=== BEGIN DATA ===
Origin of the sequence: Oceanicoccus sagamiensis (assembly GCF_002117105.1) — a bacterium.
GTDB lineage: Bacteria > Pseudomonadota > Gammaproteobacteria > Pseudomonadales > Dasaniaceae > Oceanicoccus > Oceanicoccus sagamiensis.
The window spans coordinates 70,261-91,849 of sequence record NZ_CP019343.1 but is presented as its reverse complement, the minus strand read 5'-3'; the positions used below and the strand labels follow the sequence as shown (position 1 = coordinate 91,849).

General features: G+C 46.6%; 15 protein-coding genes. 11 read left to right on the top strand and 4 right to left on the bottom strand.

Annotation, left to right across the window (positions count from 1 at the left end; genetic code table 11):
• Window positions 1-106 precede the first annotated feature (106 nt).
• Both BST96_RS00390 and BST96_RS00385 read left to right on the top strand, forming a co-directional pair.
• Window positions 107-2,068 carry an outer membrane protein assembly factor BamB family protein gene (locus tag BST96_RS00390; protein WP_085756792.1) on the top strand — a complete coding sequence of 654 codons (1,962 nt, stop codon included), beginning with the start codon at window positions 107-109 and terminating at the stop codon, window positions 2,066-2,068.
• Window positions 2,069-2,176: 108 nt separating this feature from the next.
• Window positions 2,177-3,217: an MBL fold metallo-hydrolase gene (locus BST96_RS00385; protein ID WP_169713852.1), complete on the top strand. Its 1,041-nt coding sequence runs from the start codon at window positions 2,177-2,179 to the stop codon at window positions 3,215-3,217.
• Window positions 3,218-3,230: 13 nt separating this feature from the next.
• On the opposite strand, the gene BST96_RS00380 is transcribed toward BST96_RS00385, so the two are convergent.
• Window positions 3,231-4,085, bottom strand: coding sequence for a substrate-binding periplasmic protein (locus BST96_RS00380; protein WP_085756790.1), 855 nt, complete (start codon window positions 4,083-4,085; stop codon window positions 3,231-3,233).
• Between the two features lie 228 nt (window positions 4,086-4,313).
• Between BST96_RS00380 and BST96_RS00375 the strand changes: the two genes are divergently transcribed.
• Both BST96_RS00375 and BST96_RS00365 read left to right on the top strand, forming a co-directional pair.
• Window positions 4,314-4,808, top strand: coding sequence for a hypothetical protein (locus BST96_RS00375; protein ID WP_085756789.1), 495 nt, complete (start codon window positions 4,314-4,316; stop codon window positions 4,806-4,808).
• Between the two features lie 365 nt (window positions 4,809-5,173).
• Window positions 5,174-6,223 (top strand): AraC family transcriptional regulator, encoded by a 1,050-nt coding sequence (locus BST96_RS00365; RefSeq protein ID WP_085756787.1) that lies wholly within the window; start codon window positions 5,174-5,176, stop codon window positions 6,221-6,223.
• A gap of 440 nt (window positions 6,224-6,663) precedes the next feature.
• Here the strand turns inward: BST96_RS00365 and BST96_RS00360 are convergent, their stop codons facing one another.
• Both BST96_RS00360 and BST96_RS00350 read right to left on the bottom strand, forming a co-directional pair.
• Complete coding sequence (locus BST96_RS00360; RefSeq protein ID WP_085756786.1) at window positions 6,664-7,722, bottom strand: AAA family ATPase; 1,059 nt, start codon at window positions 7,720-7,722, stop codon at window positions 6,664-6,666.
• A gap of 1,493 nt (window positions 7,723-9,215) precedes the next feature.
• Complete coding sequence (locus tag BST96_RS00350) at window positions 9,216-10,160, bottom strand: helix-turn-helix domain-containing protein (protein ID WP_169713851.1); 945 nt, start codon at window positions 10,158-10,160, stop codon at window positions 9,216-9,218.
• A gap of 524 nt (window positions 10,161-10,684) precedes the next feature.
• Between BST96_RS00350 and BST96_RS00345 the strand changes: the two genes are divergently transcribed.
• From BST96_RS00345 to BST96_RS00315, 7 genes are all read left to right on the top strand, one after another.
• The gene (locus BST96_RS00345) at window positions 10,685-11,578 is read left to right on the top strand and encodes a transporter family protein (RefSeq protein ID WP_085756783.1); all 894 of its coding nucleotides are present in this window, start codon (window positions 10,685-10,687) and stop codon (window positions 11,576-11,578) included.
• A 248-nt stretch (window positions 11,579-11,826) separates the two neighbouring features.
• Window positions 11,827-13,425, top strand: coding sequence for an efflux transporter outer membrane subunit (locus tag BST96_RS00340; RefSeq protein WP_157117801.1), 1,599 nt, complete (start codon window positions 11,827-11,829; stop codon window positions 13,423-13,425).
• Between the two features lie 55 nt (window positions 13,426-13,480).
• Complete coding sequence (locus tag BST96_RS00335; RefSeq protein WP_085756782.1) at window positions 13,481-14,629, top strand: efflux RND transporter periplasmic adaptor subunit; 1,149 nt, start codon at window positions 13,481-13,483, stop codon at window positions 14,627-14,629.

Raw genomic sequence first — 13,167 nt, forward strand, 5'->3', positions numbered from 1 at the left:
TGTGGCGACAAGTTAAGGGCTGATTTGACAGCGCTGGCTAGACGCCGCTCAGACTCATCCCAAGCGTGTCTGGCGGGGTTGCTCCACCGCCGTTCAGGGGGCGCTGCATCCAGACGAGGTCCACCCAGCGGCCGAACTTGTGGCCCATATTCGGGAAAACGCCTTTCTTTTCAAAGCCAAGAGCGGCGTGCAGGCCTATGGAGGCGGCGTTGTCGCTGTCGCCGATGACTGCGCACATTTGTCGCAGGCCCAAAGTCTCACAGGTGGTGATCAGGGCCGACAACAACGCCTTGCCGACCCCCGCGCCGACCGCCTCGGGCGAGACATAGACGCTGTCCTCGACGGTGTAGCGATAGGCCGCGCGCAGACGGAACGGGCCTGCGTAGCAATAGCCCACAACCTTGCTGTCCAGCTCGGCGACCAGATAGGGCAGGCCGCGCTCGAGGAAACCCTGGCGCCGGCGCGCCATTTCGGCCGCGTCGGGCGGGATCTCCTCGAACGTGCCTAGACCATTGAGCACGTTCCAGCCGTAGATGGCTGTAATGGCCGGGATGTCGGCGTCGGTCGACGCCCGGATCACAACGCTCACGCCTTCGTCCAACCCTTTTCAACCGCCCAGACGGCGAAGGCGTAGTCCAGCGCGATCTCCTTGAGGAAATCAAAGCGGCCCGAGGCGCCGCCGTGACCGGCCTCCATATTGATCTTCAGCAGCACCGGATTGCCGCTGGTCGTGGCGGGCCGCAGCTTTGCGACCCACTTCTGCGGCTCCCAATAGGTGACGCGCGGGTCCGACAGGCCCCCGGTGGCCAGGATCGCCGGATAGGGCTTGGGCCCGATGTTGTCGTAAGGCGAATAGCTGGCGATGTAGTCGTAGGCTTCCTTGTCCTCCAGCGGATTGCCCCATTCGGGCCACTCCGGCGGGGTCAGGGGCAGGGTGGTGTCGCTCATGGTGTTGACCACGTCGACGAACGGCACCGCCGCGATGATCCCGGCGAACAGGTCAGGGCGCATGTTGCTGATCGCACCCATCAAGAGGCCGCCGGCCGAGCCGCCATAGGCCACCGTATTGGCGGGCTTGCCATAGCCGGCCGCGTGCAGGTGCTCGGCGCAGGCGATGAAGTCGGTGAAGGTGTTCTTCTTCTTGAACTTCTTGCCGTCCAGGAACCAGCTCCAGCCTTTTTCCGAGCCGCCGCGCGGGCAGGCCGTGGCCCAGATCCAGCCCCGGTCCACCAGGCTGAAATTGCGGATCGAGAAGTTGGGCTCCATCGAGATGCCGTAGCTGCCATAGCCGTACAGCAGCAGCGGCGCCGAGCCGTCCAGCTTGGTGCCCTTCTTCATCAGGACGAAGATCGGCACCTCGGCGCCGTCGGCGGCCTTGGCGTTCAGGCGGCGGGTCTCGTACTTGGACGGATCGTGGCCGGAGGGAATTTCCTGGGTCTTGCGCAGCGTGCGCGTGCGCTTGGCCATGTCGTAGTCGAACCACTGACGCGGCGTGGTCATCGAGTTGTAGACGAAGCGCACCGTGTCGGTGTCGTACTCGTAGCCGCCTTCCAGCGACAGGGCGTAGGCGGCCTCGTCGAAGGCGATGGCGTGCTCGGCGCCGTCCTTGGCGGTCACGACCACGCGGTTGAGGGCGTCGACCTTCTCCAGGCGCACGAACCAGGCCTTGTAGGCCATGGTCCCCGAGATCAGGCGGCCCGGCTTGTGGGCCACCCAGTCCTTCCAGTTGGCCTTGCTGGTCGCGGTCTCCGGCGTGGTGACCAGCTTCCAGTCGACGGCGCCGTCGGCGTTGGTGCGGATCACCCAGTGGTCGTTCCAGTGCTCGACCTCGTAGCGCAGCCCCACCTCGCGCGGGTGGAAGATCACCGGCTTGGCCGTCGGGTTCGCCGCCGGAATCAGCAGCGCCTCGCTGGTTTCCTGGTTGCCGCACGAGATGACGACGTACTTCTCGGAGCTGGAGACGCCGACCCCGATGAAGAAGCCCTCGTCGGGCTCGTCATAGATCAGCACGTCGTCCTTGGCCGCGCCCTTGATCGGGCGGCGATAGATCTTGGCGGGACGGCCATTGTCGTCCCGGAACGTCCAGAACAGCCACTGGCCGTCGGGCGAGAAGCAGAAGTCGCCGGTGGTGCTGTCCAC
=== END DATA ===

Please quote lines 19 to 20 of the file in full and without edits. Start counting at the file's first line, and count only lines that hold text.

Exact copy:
• Window positions 5,174-6,223 (top strand): AraC family transcriptional regulator, encoded by a 1,050-nt coding sequence (locus BST96_RS00365; RefSeq protein ID WP_085756787.1) that lies wholly within the window; start codon window positions 5,174-5,176, stop codon window positions 6,221-6,223.
• A gap of 440 nt (window positions 6,224-6,663) precedes the next feature.